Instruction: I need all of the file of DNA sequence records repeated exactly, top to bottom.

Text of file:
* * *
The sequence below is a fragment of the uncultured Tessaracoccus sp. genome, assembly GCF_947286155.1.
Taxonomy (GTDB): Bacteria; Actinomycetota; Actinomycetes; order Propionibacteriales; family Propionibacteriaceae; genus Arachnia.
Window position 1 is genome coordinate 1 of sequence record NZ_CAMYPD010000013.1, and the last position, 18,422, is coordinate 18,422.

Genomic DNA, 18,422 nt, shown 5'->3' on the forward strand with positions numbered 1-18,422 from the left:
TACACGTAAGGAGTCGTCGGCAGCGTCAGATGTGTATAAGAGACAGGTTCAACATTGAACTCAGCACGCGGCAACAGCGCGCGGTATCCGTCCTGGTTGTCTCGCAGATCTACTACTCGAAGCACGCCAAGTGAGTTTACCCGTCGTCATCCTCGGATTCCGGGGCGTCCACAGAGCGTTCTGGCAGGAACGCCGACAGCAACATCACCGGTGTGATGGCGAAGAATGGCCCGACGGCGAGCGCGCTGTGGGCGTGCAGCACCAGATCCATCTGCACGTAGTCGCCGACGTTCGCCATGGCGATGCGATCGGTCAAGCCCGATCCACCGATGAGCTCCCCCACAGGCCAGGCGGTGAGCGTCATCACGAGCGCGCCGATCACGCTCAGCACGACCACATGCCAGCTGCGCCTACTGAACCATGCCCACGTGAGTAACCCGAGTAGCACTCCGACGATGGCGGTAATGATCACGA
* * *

The sequence below is a fragment of the uncultured Tessaracoccus sp. genome, assembly GCF_947286155.1.
Taxonomy (GTDB): Bacteria; Actinomycetota; Actinomycetes; order Propionibacteriales; family Propionibacteriaceae; genus Arachnia.
Window position 1 is genome coordinate 1 of sequence record NZ_CAMYPD010000013.1, and the last position, 18,422, is coordinate 18,422.

Genomic DNA, 18,422 nt, shown 5'->3' on the forward strand with positions numbered 1-18,422 from the left:
TACACGTAAGGAGTCGTCGGCAGCGTCAGATGTGTATAAGAGACAGGTTCAACATTGAACTCAGCACGCGGCAACAGCGCGCGGTATCCGTCCTGGTTGTCTCGCAGATCTACTACTCGAAGCACGCCAAGTGAGTTTACCCGTCGTCATCCTCGGATTCCGGGGCGTCCACAGAGCGTTCTGGCAGGAACGCCGACAGCAACATCACCGGTGTGATGGCGAAGAATGGCCCGACGGCGAGCGCGCTGTGGGCGTGCAGCACCAGATCCATCTGCACGTAGTCGCCGACGTTCGCCATGGCGATGCGATCGGTCAAGCCCGATCCACCGATGAGCTCCCCCACAGGCCAGGCGGTGAGCGTCATCACGAGCGCGCCGATCACGCTCAGCACGACCACATGCCAGCTGCGCCTACTGAACCATGCCCACGTGAGTAACCCGAGTAGCACTCCGACGATGGCGGTAATGATCACGA